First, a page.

|Volume 22 Number 6 August 2020||
Being spiritually blind is a great, eternal tragedy, and I feel certain that most people reading this would immediately proclaim that they are not spiritually blind. Hopefully, that is true; however, we should not be so quick to assert such a statement.
For one thing, we must realize that at one time we were all spiritually blind. Before we surrendered our lives in faith to Jesus, all of us were lost in sin. Paul declared in Ephesians 5:8, “for you were once darkness…” Scripture associates sin with darkness. When we are walking in physical darkness, we are in effect blind because we cannot see obstacles in our way. Similarly, when we are walking in sin, we are in darkness and are spiritually blind. All of mankind eventually chooses to sin against God and becomes spiritually blind. Paul affirmed this spiritual truth when he wrote, “for all have sinned and fall short of the glory of God” (Romans 3:23). Yes, it is a great tragedy to be spiritually blind; however, we also need to realize that Christ came to deliver us from such a state. Part of Ephesians 5:8 was mentioned earlier, but Paul continued in the same verse, “… but now you are light in the Lord.” Yes, we were all once in darkness, but we do not have to continue in darkness. We can become light by following the light of the world, Jesus Christ (John 9:5). Jesus made that statement and then proved it by giving physical sight to a man that had been born blind. Jesus came to earth to deliver us from the power of darkness. Paul declared that Jesus came to earth “to open their eyes, in order to turn them from darkness to light, and from the power of Satan to God, that they may receive forgiveness of sins and an inheritance among those who are sanctified by faith in Me” (Acts 26:18). Only Christ can give us sight, and until we submit by faith to Him in baptism for the remission of our sins (Mark 16:16), we will remain spiritually blind.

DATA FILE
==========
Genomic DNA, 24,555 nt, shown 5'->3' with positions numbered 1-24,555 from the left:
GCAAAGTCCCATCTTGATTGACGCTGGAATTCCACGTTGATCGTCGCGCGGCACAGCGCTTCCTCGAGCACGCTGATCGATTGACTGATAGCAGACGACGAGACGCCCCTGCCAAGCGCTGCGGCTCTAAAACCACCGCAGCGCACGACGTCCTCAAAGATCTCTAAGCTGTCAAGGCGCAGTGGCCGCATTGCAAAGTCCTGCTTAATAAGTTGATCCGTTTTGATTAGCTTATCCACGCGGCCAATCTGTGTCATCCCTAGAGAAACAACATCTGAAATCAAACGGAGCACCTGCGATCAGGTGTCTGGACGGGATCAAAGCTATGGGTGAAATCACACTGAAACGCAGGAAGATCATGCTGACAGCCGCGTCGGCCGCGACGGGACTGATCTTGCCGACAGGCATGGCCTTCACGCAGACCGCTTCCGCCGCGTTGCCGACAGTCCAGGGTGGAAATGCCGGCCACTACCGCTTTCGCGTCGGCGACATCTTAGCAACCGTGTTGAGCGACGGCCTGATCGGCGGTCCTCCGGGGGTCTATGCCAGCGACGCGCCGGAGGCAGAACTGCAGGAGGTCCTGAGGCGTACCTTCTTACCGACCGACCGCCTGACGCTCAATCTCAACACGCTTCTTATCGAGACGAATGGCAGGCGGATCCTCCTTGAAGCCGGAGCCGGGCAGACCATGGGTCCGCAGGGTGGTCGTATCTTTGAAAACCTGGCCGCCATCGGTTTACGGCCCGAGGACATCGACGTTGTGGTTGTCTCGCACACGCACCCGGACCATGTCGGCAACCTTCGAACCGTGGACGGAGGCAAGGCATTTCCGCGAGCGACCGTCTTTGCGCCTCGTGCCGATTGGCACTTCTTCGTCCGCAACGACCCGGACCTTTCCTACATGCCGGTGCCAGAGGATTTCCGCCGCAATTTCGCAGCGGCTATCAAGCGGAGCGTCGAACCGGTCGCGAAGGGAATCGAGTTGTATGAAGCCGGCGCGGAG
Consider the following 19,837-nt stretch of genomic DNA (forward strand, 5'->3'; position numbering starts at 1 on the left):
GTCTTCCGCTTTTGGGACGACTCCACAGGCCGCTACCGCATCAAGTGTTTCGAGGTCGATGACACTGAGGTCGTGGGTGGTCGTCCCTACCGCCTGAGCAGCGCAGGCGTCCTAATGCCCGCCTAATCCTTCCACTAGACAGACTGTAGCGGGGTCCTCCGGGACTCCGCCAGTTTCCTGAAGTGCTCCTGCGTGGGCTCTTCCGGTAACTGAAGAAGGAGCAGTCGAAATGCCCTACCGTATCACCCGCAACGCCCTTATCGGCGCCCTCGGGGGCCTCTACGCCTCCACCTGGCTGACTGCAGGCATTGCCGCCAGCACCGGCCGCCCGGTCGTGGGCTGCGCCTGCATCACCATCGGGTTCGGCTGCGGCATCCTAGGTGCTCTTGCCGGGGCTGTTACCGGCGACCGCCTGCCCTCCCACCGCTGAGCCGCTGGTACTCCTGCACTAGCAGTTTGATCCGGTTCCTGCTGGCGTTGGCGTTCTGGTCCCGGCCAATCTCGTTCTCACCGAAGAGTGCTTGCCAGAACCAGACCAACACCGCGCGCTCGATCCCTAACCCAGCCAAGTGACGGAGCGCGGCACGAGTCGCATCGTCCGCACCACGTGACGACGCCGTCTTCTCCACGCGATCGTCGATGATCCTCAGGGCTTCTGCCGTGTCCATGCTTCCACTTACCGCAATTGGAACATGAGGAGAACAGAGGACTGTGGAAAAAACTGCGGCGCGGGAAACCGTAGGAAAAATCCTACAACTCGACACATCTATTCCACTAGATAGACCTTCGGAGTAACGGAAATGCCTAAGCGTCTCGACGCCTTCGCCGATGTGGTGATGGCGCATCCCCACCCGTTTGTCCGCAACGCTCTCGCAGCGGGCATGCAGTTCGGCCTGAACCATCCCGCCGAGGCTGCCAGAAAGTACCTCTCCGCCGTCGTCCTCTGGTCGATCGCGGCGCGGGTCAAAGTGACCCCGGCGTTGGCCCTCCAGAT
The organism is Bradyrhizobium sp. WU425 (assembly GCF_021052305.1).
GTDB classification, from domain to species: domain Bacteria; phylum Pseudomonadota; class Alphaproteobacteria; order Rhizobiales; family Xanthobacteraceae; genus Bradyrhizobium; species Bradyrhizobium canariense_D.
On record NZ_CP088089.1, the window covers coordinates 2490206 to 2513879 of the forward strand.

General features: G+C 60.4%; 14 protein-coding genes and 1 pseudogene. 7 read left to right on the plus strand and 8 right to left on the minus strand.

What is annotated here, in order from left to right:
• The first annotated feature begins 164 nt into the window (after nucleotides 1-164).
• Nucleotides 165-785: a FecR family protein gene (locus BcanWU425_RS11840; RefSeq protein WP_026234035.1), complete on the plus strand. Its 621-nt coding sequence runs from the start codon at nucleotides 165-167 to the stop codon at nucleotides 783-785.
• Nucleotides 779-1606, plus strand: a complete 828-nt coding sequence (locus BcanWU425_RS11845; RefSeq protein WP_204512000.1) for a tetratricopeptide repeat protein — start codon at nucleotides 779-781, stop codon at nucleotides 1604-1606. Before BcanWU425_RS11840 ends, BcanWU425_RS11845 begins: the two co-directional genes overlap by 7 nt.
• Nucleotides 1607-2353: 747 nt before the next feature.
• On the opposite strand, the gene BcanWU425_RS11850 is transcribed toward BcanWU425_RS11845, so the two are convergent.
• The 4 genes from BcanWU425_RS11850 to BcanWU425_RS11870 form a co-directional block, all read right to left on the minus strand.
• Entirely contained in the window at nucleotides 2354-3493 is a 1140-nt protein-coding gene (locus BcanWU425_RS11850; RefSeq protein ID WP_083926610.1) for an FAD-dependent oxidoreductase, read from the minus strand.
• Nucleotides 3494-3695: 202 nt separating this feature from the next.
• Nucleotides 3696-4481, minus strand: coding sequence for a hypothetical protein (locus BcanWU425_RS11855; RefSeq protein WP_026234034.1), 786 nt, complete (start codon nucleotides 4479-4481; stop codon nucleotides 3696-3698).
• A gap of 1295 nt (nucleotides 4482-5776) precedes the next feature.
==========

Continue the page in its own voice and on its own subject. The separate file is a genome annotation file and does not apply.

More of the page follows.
Yet, there is one more thing we must consider. We may have done that in the past but are spiritually blind. In Revelation 3:14-22, we find a letter written to the church in Laodicea. Verse 17 states that those Christians did not know that they were “wretched, miserable, poor, blind, and naked.” Notice that these Christians were said to be blind. Obviously, they were not physically blind. They were not spiritually blind because they no longer believed in Jesus or were living such wicked lives. They were blind because they were lukewarm (3:16); they were no longer fully committed to Jesus. Unfortunately, I believe there are many Christians today in a similar situation. Due to the stresses and temptations of life, they are no longer fully committed to Christ and have become lukewarm and are, in effect, blind.
Sadly, multitudes of people today do not realize they are blind; yet, many others choose to remain blind. No one would choose to remain physically blind if the alternative were available. We might wonder why anyone would choose to remain blind. There might be several reasons, but briefly let us notice three.
Firstly, some choose to remain blind due to fear. The parents of the blind man in John 9 were asked why their son could now see (9:19). They knew who had made it possible for their son to see, but they were afraid to confess that because they feared the Jews (9:22). They were afraid of what the religious leaders would do to them. Thus, they remained spiritually blind due to fear. Similarly, many today believe the truth about Jesus, but they are afraid of what others may think or say about their faith, and so, they never do anything about it. Their faith is dead or worthless (James 2:26), and they remain spiritually blind.